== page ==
When does anyone make the decision to become a maths teacher? What thought processes does anyone go through? Initial thoughts might stem from memories of school. They may come through something seen in the news or the media where thoughts begin to percolate. Could I teach maths? Is it possible?

Obviously people often have doubts about whether they could possibly undertake such a demanding role. Let’s face it, teaching comes with considerable responsibilities and these should not be underestimated. Not only is there a maths curriculum to contend with but also there’s the complex nature of relationships with students. Teachers are often both mentors and form tutors. Teachers, as we all know, can have a profound effect regarding the way we learn a subject or even the way we behave.

Sometimes it’s a passion for mathematics and mathematical thinking that fires the ambition to teach maths. A number of our maths scholars change careers to become maths teachers. Police officers, computer programmers, bankers, and hat makers are among the few varied jobs that went by the wayside before becoming a Maths Scholar.

What can be done therefore to prepare for the decision-making process. Many past Scholars have realised the potential in a teaching career by undertaking observations in schools. One person said that had some doubts about whether teaching was for her and in particular whether secondary school maths teaching was an appropriate career choice. Fear about not being inspiring or motivational enough can lead to self-doubt. However, when time is spent with students and being on the other side of the desk things can be very different.

Winning a Maths Scholars scholarship can be a tremendous confidence boost. With mentors in school and also teacher trainers’ knowledge and experience teaching skills can improve and develop very quickly. Maths scholar, Jess Clifton told the scheme:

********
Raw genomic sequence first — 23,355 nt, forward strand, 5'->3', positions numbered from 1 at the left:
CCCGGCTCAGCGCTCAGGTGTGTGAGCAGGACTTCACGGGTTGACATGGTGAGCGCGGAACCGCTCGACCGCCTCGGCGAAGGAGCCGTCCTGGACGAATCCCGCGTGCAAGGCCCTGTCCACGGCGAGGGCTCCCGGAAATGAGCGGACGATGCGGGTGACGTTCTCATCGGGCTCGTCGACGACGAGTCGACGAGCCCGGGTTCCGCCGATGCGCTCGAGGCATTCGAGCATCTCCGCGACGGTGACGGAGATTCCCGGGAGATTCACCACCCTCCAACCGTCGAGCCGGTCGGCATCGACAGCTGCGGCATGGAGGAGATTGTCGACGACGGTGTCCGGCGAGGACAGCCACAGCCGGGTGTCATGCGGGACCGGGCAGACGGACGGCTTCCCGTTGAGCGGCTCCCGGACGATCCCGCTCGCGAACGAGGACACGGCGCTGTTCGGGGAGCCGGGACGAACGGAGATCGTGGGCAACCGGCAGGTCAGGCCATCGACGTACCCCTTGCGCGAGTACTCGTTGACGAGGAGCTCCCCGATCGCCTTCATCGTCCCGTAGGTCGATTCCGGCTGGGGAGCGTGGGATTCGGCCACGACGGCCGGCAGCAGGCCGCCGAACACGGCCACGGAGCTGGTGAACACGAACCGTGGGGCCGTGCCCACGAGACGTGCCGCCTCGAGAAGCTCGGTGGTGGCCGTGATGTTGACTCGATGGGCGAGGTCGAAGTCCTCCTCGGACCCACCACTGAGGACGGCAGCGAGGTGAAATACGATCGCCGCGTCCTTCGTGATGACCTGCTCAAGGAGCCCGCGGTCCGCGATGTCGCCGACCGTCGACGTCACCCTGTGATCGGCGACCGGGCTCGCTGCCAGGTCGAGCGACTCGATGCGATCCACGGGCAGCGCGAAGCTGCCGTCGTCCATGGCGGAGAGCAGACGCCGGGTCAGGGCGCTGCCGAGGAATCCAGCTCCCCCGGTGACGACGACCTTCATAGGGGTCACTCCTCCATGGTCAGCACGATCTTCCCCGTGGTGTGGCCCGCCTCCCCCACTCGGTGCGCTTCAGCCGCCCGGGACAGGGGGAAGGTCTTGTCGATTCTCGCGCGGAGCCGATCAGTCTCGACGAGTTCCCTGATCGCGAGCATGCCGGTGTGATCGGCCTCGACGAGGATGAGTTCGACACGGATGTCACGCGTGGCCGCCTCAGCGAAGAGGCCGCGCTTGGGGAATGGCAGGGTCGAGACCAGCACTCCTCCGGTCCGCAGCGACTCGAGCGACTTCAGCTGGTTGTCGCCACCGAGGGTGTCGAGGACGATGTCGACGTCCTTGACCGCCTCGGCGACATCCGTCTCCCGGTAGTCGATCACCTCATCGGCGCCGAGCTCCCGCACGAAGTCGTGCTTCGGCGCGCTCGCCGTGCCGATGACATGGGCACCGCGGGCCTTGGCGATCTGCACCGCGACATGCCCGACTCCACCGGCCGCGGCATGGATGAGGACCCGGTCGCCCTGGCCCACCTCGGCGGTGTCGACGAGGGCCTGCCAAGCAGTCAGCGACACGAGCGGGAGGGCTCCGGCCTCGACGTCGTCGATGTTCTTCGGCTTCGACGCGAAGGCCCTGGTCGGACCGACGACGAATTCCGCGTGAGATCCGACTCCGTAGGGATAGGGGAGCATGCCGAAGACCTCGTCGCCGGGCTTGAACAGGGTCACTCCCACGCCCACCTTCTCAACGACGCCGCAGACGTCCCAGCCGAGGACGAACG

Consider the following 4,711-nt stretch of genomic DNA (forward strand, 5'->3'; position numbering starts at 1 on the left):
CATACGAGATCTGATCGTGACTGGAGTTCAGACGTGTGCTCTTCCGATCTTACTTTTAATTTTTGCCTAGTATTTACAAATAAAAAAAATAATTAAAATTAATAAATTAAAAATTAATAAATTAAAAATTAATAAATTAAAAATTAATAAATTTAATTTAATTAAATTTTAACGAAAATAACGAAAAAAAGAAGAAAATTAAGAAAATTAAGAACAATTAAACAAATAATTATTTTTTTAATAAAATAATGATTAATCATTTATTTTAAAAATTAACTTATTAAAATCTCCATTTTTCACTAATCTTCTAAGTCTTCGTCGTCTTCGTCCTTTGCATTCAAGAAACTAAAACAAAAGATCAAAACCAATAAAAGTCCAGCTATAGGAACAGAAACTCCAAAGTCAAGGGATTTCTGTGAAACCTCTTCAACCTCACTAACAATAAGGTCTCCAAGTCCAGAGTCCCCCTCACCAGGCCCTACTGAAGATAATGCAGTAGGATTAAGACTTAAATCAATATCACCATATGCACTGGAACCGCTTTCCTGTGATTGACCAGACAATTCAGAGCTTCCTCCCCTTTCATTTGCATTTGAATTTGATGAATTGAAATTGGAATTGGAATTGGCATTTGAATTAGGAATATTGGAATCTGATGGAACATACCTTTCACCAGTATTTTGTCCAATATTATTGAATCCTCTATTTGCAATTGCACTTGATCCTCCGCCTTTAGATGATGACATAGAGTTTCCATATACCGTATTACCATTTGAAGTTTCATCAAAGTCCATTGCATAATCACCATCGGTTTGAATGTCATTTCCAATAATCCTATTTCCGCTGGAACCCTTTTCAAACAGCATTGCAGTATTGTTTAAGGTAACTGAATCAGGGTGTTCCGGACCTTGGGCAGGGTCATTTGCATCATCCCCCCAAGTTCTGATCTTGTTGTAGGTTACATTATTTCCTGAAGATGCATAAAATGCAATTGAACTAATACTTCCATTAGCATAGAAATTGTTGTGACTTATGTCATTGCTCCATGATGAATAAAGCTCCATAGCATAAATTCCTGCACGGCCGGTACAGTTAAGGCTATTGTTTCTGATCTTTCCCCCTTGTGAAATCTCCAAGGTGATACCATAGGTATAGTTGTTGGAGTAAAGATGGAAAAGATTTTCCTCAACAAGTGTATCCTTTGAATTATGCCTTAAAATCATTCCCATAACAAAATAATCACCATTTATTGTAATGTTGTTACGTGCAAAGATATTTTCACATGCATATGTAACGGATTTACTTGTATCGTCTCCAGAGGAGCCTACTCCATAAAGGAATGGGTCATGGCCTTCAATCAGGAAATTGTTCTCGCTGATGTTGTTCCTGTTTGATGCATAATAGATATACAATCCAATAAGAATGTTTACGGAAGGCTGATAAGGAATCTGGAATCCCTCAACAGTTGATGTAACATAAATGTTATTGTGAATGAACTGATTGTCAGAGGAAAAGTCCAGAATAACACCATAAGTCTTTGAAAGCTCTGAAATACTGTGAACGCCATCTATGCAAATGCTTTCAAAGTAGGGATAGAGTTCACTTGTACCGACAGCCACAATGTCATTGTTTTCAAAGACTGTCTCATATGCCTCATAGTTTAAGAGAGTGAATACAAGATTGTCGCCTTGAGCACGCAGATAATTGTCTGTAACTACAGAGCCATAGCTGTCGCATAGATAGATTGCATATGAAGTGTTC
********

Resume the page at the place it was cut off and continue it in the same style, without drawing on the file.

Before I began teaching I thought I had a good knowledge and understanding of maths. But there’s always room for improvement. Jess has revisited various areas of maths prior to teaching them which has enabled her to develop a deeper understanding.

As students learn in different ways Jess has needed to look at some areas of maths differently in order to be able to provide each of the students with the best help and support possible.

When I first began teaching I was nervous when someone observed my lesson, whereas now I see this as a positive experience as it means I will receive feedback on my lesson, which I can then use to help improve my teaching and ensure a better learning experience for all the students.

Applying for the Maths Scholars scheme can help boost confidence and also underscore just why teaching maths might be the career for you. If you are looking to improve and develop your self-belief then sitting down to consider why you might want to teach maths. The application is just the start but is a foundational step towards a complete transformation of your world picture and also the many, many students you will come into contact with throughout your career.

If you would like to apply to become a Maths Scholar in 2017 -2018 then you can check out all the details on our website including FAQs.